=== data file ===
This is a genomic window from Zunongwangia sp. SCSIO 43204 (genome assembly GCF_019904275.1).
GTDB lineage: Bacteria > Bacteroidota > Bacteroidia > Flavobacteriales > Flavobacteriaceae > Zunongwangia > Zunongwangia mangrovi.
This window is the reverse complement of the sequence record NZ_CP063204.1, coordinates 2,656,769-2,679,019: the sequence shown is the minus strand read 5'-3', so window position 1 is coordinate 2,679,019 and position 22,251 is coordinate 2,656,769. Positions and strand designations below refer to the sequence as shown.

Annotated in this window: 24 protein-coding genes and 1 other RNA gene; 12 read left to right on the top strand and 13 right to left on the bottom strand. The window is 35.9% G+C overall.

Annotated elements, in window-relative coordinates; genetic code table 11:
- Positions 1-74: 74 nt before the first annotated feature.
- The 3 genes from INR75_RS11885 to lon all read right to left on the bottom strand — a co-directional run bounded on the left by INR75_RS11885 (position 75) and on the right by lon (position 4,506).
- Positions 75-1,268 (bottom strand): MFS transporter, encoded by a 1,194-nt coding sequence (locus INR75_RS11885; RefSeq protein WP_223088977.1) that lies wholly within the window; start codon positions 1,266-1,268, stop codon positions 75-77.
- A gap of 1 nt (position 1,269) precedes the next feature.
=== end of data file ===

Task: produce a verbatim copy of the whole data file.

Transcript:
This is a genomic window from Zunongwangia sp. SCSIO 43204 (genome assembly GCF_019904275.1).
GTDB lineage: Bacteria > Bacteroidota > Bacteroidia > Flavobacteriales > Flavobacteriaceae > Zunongwangia > Zunongwangia mangrovi.
This window is the reverse complement of the sequence record NZ_CP063204.1, coordinates 2,656,769-2,679,019: the sequence shown is the minus strand read 5'-3', so window position 1 is coordinate 2,679,019 and position 22,251 is coordinate 2,656,769. Positions and strand designations below refer to the sequence as shown.

Annotated in this window: 24 protein-coding genes and 1 other RNA gene; 12 read left to right on the top strand and 13 right to left on the bottom strand. The window is 35.9% G+C overall.

Annotated elements, in window-relative coordinates; genetic code table 11:
- Positions 1-74: 74 nt before the first annotated feature.
- The 3 genes from INR75_RS11885 to lon all read right to left on the bottom strand — a co-directional run bounded on the left by INR75_RS11885 (position 75) and on the right by lon (position 4,506).
- Positions 75-1,268 (bottom strand): MFS transporter, encoded by a 1,194-nt coding sequence (locus INR75_RS11885; RefSeq protein WP_223088977.1) that lies wholly within the window; start codon positions 1,266-1,268, stop codon positions 75-77.
- A gap of 1 nt (position 1,269) precedes the next feature.